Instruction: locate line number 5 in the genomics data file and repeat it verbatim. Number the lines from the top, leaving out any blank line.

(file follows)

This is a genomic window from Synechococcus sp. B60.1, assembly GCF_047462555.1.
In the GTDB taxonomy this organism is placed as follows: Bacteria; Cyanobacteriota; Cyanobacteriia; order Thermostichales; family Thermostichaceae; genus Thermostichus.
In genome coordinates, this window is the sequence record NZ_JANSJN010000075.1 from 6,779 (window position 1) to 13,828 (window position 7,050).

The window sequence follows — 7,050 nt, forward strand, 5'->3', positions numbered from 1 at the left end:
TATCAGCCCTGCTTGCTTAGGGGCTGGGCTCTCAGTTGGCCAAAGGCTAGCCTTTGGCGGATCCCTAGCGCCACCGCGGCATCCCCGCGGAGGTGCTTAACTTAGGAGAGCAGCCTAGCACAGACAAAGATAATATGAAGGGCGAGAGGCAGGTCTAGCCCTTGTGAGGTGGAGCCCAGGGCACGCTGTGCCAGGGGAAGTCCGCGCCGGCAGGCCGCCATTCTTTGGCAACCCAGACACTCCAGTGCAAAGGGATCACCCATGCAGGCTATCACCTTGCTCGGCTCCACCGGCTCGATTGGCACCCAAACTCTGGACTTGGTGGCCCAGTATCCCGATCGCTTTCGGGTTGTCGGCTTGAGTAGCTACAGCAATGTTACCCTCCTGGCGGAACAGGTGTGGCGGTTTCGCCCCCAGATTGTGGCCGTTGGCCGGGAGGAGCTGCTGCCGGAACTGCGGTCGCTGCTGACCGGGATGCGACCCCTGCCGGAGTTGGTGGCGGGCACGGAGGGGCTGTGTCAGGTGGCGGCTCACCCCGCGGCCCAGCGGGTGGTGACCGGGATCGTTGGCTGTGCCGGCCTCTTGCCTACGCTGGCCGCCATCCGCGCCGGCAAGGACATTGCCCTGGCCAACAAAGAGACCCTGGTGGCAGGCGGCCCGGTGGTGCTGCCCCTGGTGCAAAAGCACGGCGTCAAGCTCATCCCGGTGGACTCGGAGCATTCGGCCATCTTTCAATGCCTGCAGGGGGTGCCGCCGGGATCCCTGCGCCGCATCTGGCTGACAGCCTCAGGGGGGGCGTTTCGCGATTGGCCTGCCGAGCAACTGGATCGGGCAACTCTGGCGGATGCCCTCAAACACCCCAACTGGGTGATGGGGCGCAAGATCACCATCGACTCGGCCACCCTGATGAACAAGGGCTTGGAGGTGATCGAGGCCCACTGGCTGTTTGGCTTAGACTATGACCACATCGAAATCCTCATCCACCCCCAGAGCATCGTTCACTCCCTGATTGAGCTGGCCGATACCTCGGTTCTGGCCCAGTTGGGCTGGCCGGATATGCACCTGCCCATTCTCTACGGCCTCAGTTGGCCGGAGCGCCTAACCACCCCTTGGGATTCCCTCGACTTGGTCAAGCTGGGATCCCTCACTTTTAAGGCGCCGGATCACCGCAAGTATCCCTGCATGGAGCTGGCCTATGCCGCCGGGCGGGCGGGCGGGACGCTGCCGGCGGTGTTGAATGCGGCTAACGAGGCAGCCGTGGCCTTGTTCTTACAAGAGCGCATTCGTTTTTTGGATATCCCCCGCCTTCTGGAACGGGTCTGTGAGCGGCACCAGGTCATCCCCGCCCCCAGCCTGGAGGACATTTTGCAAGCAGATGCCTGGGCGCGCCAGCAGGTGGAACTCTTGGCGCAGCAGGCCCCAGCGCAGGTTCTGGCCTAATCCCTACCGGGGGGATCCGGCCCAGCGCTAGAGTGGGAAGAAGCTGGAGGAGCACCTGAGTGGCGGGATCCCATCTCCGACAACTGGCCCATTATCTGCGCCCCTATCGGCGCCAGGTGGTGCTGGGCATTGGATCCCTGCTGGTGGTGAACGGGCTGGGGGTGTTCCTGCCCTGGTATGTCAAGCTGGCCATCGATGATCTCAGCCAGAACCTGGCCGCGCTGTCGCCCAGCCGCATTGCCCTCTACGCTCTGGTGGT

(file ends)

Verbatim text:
TATCAGCCCTGCTTGCTTAGGGGCTGGGCTCTCAGTTGGCCAAAGGCTAGCCTTTGGCGGATCCCTAGCGCCACCGCGGCATCCCCGCGGAGGTGCTTAACTTAGGAGAGCAGCCTAGCACAGACAAAGATAATATGAAGGGCGAGAGGCAGGTCTAGCCCTTGTGAGGTGGAGCCCAGGGCACGCTGTGCCAGGGGAAGTCCGCGCCGGCAGGCCGCCATTCTTTGGCAACCCAGACACTCCAGTGCAAAGGGATCACCCATGCAGGCTATCACCTTGCTCGGCTCCACCGGCTCGATTGGCACCCAAACTCTGGACTTGGTGGCCCAGTATCCCGATCGCTTTCGGGTTGTCGGCTTGAGTAGCTACAGCAATGTTACCCTCCTGGCGGAACAGGTGTGGCGGTTTCGCCCCCAGATTGTGGCCGTTGGCCGGGAGGAGCTGCTGCCGGAACTGCGGTCGCTGCTGACCGGGATGCGACCCCTGCCGGAGTTGGTGGCGGGCACGGAGGGGCTGTGTCAGGTGGCGGCTCACCCCGCGGCCCAGCGGGTGGTGACCGGGATCGTTGGCTGTGCCGGCCTCTTGCCTACGCTGGCCGCCATCCGCGCCGGCAAGGACATTGCCCTGGCCAACAAAGAGACCCTGGTGGCAGGCGGCCCGGTGGTGCTGCCCCTGGTGCAAAAGCACGGCGTCAAGCTCATCCCGGTGGACTCGGAGCATTCGGCCATCTTTCAATGCCTGCAGGGGGTGCCGCCGGGATCCCTGCGCCGCATCTGGCTGACAGCCTCAGGGGGGGCGTTTCGCGATTGGCCTGCCGAGCAACTGGATCGGGCAACTCTGGCGGATGCCCTCAAACACCCCAACTGGGTGATGGGGCGCAAGATCACCATCGACTCGGCCACCCTGATGAACAAGGGCTTGGAGGTGATCGAGGCCCACTGGCTGTTTGGCTTAGACTATGACCACATCGAAATCCTCATCCACCCCCAGAGCATCGTTCACTCCCTGATTGAGCTGGCCGATACCTCGGTTCTGGCCCAGTTGGGCTGGCCGGATATGCACCTGCCCATTCTCTACGGCCTCAGTTGGCCGGAGCGCCTAACCACCCCTTGGGATTCCCTCGACTTGGTCAAGCTGGGATCCCTCACTTTTAAGGCGCCGGATCACCGCAAGTATCCCTGCATGGAGCTGGCCTATGCCGCCGGGCGGGCGGGCGGGACGCTGCCGGCGGTGTTGAATGCGGCTAACGAGGCAGCCGTGGCCTTGTTCTTACAAGAGCGCATTCGTTTTTTGGATATCCCCCGCCTTCTGGAACGGGTCTGTGAGCGGCACCAGGTCATCCCCGCCCCCAGCCTGGAGGACATTTTGCAAGCAGATGCCTGGGCGCGCCAGCAGGTGGAACTCTTGGCGCAGCAGGCCCCAGCGCAGGTTCTGGCCTAATCCCTACCGGGGGGATCCGGCCCAGCGCTAGAGTGGGAAGAAGCTGGAGGAGCACCTGAGTGGCGGGATCCCATCTCCGACAACTGGCCCATTATCTGCGCCCCTATCGGCGCCAGGTGGTGCTGGGCATTGGATCCCTGCTGGTGGTGAACGGGCTGGGGGTGTTCCTGCCCTGGTATGTCAAGCTGGCCATCGATGATCTCAGCCAGAACCTGGCCGCGCTGTCGCCCAGCCGCATTGCCCTCTACGCTCTGGTGGT